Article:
FMS’s Bycatch training manual launch

Minister for Fisheries Semi Koroilavesau handing over the bycatch training manual to Fiji National University's Vice Chancellor Professor Nigel Healey at the Fiji Maritime Authority today. Picture: VILIMAINA NAQELEVUKI

STAKEHOLDER’S within the fishing industry have seen the need to make feasible efforts to avoid or reduce interactions with protected species.

This was highlighted by the Fisheries Minister Semi Koroilavesau during the launch of the Fiji Maritime Academy’s (FMA) Bycatch Training Manual launch today.

Mr Koroilavesau said it was important for fishers to act responsibly.

“Not only do they need to be aware that such interaction may occur but they should, as far as they are able to mitigate or avoid such interaction while going about their fishing activities,” he said.

“While the development of a “best approach” to mitigate and avoid capture of unwanted by catch is a huge process , the success of this tool requires continuous collaboration between all stakeholders, including fishers, processors, trainers, NGO’s and national fisheries agency to name a few.”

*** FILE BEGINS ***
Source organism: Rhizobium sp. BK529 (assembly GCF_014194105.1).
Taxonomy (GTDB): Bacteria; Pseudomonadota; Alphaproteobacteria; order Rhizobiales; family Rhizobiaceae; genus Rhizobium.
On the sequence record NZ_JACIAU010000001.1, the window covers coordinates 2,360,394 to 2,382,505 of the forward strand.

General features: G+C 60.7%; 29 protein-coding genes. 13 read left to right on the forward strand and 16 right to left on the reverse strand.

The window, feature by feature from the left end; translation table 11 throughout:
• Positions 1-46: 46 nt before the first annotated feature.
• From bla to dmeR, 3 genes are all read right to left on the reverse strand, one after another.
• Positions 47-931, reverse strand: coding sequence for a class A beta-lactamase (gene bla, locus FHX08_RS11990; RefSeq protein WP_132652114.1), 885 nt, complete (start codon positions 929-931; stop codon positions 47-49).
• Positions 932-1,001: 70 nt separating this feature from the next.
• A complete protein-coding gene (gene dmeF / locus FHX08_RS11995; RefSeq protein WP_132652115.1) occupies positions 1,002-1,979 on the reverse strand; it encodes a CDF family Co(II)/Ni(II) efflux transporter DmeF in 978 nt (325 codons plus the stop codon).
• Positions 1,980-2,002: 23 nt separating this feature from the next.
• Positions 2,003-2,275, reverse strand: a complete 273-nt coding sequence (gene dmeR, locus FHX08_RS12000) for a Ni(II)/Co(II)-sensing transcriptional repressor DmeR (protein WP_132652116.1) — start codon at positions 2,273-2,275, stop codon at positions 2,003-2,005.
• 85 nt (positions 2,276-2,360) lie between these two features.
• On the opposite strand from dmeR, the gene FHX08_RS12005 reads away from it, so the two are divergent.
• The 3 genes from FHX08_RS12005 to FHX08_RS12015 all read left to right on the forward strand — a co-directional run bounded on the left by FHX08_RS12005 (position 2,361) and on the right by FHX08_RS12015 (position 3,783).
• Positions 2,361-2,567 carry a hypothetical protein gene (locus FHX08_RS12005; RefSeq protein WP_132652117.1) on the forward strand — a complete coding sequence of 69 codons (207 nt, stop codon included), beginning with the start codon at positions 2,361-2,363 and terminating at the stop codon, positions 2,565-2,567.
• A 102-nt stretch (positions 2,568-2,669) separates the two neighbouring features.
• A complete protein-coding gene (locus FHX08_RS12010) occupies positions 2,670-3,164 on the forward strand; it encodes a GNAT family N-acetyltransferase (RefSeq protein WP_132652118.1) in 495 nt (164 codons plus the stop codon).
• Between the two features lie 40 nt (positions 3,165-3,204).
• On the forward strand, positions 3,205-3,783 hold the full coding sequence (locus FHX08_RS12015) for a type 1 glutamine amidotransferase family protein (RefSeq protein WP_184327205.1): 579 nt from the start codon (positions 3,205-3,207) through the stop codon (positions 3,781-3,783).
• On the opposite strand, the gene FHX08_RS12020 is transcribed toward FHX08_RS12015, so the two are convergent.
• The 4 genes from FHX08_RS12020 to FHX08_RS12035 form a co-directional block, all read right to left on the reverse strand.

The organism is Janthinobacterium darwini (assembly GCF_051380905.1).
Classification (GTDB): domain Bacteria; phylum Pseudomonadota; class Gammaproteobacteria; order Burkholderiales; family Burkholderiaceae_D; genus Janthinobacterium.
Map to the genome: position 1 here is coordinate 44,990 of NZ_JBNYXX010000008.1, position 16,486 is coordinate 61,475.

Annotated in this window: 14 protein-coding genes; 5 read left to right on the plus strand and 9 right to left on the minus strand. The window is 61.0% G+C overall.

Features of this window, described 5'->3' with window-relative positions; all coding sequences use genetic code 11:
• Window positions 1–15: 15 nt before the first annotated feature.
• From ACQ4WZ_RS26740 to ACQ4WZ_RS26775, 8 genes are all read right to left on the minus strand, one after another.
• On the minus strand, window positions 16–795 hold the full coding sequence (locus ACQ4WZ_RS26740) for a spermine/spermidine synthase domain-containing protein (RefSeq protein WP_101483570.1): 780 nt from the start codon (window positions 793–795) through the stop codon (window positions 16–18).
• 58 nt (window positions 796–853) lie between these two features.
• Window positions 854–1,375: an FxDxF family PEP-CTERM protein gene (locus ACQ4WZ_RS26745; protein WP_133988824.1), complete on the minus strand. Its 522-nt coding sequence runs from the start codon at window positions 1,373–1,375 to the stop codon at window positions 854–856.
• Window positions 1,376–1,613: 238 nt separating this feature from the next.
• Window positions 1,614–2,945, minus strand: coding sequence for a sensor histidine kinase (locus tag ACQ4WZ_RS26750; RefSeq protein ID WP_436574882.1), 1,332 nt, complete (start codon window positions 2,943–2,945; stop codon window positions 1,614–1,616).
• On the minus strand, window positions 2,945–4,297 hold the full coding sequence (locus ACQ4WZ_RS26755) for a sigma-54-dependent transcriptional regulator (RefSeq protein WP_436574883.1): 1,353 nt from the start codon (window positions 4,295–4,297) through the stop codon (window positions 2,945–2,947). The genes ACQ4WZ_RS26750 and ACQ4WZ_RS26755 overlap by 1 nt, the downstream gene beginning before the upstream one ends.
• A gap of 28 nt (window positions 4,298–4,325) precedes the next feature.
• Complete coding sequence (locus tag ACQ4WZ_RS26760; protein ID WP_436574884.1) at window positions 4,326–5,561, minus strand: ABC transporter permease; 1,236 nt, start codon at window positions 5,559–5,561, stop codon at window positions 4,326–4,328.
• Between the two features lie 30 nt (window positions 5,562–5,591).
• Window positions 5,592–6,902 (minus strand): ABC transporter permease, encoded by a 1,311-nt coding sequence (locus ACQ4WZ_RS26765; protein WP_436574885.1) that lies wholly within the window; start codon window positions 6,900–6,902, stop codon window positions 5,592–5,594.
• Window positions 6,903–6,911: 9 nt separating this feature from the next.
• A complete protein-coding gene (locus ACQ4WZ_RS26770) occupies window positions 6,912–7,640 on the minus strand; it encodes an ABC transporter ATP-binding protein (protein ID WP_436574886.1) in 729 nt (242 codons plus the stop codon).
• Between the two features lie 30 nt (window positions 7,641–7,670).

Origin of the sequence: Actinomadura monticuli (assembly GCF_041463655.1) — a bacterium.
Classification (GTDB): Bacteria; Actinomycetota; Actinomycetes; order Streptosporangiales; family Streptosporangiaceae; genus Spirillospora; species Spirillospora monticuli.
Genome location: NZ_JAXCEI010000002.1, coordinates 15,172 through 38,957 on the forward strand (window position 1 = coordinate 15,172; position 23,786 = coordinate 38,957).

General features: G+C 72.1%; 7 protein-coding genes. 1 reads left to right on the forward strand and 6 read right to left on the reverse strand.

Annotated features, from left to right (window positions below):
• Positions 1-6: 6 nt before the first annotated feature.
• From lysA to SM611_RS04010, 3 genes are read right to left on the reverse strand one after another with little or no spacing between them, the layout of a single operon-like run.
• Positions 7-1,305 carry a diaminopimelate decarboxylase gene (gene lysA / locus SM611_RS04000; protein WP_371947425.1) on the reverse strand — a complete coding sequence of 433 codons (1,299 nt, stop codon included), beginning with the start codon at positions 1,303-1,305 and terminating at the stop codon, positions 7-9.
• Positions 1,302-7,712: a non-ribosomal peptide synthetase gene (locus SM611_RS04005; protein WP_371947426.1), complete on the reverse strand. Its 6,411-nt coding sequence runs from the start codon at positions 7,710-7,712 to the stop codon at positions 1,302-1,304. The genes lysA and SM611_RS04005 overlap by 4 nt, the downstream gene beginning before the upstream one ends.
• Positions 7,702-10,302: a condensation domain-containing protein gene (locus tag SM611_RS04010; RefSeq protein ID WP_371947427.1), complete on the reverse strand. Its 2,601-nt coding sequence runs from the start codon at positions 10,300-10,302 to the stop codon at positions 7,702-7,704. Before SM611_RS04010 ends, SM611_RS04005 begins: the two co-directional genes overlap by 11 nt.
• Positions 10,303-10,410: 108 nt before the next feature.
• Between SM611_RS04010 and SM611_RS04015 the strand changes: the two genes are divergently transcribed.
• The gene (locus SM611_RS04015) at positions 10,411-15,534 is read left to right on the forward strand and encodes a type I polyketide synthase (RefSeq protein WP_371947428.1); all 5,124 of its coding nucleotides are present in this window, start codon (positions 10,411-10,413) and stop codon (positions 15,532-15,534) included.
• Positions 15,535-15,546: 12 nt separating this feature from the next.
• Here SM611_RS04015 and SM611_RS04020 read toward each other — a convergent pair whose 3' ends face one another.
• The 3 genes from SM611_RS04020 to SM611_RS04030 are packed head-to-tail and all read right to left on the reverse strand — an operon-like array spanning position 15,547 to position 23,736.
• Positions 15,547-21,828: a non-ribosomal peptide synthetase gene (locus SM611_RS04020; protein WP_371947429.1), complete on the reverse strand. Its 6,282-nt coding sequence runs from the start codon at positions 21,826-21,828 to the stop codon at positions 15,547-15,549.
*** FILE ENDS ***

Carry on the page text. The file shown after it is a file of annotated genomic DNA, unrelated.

He said the manual would enable the trainees to identify the animals which are of “special interest” or protected species.

Mr Koroilavesau adds while the provisions of the finalized manual runs parallel to the International Convention on Standards of training and Watch Keeping for Fishing Vessel personnel the crew would be able to understand that good practice is a shared responsibility.

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